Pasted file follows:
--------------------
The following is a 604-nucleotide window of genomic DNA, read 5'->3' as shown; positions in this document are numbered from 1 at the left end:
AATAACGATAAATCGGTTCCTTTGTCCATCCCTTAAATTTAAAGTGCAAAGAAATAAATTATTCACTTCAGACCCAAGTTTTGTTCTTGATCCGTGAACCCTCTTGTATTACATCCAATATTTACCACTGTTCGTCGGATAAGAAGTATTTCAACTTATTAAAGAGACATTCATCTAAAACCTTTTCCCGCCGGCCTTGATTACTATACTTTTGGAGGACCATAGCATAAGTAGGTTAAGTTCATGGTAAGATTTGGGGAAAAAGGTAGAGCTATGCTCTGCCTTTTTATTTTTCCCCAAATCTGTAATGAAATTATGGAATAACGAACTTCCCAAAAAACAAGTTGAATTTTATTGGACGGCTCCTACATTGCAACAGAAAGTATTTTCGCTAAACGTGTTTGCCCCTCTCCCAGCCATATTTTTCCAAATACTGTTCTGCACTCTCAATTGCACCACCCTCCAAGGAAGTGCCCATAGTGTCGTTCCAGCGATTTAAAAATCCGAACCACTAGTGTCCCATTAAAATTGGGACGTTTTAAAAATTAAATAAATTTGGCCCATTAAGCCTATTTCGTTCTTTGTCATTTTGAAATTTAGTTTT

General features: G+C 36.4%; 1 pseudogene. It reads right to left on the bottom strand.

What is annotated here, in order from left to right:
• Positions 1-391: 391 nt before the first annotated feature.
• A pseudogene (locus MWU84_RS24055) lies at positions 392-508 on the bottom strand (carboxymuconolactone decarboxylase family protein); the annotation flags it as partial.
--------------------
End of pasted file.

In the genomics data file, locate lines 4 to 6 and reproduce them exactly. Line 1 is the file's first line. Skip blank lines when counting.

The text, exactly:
What is annotated here, in order from left to right:
• Positions 1-391: 391 nt before the first annotated feature.
• A pseudogene (locus MWU84_RS24055) lies at positions 392-508 on the bottom strand (carboxymuconolactone decarboxylase family protein); the annotation flags it as partial.